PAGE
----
Campaign news and updates

10th November 2013

Successful campaign to modify EU Fisheries Policy

Earler on this year I posted about a campaign for the European Union to introduce amendments to the Commun Fisheries Policy. This campaign was successful and was followed up recently with another campaign to ensure EU funds were not allocated to building a new European fishing fleet.

I just received this email from the WWF who were one of the organisations orchestrating these campaigns (along with another one to prevent oil extraction from the Sea of Okhotsk north of Japan which would have endangered ther last population of western grey whales):

Dear Finn
Good news...

We have recently heard some good news about two campaigns we asked for your help with. Do you remember that back in 2011 we campaigned against a new oil platform in off the island of Sakhalin (Eastern Russia) which could have threatened the last 150  Western Gray Whales?

As part of the campaign, we floated Olga our whale down the Thames  and asked you to send emails to the companies that were planning to lend money for the project. We now understand that the plan to build the platform has been postponed for by at least 5 years.

And there’s more…

Earlier this year, we successfully campaigned to improve the way the EU manages our fisheries. You might remember us asking you to paint a fish to send to your Member of European Parliament or tweet your minister asking him to help save our seas.

In the EU parliament we witnessed another important vote on safeguarding our oceans. MEPs voted on how they believe European money should be used to support fisheries management.

They decided against the reintroduction of subsidies for building new boats and voted to double investment in data collection, control and regulation enforcement. This should help ease the fishing pressure on our recovering fish stocks and for us to better understand what is currently swimming under the waves. Although it is not all good news (as some unsustainable subsidies remain and there are still further negotiations to be had), we are pretty happy about the overall decision. This is good news for Europe’s fish stocks and the communities that rely on them.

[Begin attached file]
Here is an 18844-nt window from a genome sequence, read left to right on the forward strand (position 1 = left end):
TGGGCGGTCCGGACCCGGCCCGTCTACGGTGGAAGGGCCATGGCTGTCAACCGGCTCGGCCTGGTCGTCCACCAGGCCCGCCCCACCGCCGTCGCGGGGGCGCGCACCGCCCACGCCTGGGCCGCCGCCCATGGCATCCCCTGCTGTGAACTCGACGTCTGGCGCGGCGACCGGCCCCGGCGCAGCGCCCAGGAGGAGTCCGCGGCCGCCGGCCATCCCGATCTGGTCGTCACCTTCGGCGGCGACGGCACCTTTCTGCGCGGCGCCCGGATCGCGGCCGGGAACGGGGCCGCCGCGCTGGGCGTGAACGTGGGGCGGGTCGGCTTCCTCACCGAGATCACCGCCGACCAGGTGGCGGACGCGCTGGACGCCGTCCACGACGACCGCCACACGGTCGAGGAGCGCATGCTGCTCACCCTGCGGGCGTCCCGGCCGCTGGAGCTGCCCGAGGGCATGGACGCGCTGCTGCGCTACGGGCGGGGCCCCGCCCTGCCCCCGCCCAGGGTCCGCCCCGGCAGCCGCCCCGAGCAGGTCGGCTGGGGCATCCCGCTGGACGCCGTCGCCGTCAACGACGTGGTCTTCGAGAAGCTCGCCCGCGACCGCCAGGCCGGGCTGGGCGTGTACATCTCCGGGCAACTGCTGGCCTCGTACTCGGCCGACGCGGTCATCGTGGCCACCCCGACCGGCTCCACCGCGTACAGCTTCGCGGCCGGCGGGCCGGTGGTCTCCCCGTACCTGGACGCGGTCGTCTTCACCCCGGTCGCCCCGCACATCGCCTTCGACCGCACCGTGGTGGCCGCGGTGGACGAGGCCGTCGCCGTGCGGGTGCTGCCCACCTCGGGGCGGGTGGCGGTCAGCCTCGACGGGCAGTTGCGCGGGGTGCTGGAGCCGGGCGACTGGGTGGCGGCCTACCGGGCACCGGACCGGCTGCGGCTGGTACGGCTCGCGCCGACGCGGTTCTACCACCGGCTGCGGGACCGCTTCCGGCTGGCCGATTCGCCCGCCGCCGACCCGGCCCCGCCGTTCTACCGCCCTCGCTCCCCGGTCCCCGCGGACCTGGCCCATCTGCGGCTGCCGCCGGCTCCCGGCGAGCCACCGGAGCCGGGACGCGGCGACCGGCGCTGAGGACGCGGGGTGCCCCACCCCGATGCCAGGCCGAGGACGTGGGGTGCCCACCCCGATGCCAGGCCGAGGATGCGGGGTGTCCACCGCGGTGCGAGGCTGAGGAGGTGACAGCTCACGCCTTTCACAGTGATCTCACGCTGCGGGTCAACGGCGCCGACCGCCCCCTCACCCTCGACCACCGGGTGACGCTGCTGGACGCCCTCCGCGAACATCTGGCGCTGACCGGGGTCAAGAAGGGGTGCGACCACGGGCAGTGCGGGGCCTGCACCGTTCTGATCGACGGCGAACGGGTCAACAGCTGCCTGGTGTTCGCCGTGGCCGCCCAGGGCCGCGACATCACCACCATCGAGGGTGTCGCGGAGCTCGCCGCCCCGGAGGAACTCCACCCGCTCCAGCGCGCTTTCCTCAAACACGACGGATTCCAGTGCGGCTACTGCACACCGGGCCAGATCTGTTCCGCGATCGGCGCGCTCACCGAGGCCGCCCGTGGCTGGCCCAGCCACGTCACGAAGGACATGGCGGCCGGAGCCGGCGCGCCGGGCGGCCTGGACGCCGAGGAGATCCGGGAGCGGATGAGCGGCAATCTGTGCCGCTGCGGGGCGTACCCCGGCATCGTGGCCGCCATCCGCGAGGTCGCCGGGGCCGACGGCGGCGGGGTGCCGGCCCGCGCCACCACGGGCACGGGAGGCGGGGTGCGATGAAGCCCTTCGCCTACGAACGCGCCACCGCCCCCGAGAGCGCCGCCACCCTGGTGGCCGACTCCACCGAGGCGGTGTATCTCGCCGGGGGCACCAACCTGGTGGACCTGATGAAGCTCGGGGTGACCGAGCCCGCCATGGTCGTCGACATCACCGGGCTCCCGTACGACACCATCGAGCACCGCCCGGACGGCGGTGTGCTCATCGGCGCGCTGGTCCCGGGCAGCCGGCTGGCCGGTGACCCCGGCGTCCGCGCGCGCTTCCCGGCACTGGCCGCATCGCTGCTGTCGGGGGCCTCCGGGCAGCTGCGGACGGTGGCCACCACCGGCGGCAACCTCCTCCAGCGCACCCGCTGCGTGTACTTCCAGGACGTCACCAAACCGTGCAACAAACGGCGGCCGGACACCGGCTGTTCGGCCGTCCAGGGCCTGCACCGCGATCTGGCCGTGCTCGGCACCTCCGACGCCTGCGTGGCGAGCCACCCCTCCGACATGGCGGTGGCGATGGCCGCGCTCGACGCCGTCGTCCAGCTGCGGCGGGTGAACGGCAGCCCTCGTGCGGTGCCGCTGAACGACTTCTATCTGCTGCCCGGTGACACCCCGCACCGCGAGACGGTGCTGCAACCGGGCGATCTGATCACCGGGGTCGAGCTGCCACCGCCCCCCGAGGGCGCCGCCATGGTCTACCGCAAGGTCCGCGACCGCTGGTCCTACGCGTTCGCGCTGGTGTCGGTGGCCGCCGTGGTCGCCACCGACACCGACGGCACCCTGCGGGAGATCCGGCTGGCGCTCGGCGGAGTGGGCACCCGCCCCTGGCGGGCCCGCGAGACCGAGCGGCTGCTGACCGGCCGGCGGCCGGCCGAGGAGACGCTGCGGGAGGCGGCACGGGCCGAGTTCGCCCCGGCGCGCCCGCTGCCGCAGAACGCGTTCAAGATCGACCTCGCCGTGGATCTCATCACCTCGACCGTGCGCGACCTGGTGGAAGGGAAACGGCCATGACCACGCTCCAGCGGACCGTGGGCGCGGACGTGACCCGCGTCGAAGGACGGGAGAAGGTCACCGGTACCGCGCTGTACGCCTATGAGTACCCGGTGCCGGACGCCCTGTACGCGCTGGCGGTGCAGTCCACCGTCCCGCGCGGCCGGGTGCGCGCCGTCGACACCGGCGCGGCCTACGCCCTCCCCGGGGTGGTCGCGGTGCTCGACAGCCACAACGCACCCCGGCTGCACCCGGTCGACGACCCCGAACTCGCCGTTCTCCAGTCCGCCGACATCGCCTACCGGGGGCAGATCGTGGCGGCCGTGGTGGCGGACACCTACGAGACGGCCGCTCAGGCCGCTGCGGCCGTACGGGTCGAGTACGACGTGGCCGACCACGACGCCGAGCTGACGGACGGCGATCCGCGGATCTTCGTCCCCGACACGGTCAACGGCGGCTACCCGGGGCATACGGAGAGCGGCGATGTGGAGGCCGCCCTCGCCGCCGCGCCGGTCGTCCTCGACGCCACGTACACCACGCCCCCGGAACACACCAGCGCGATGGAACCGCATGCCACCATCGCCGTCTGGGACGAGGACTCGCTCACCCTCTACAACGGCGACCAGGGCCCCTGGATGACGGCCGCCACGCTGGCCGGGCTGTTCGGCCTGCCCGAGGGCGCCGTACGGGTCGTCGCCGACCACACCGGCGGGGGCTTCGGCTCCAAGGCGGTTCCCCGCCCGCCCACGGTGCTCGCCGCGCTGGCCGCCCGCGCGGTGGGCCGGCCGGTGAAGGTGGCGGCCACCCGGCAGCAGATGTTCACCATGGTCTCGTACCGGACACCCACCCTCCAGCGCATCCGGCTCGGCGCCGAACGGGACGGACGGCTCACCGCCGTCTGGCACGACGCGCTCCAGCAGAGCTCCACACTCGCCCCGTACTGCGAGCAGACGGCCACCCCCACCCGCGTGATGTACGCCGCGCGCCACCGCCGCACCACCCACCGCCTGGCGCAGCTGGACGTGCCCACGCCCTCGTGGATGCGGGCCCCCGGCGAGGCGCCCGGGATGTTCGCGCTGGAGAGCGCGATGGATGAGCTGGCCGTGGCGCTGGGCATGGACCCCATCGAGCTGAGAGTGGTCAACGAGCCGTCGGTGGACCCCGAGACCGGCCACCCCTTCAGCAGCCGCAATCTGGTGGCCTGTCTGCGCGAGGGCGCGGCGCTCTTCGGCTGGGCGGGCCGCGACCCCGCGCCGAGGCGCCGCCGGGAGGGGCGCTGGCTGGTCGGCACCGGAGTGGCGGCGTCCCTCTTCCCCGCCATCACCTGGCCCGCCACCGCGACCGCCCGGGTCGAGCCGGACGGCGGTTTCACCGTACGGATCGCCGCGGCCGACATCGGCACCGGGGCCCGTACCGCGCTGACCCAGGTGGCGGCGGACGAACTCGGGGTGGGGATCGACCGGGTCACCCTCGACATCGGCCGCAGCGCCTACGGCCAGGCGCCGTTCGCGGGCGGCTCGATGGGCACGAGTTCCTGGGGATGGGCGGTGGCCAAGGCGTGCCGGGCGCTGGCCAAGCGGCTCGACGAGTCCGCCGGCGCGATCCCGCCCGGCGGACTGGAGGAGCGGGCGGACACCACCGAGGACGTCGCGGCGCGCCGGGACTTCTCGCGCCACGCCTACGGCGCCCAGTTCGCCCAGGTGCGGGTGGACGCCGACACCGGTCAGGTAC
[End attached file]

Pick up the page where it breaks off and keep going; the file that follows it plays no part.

Thanks to you

These two wins could not have happened without you – by sending a painted fish to your MEP, a letter to a CEO in a financial institution or a tweet to your minister, you used your voice to bring about real change. Thank you.

We are continuing to campaign to safeguard our natural world as we are currently doing on saving Virunga Natural Park from oil exploration. We hope you continue to help as we will always need your voice.

Thanks again
Anthony Field
Campaigns Manager

I believe these organised on line campaigns are a real way for normal people to make their voices heard and they are delivering tangible results!

This is very good news indeed!

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30th May 2011

Proposed eradication of magpies by the Game and Wildlife Conservation Trust in order to protect songbirds

During yesterdays edition of Countryfile on BBC1, John Craven produced a piece on why certain species of songbird have dramatically diminshed in numbers over the last 40-50 years. Part of this piece was an interview with Dr Chris Stoate of the Game and Wildlife Conservation Trust (GWCT) in which he attempts to justify their planned eradication of magpies at a number of secret sites across the country in order to determine the effect on songbird populations. If you have read these pages previously you will no doubt have gleaned that wanton destruction of any wildlife under any pretext is something I abhor.


The countryside in the background is Minsmere RSPB – a location where songbirds and magpies coexist

In the interview Dr Stoate states that research undertaken by GWCT over a number of years has suggested that predator numbers adversely affect nesting success and breeding numbers of songbirds.

I have a problem with this type of on a number of levels: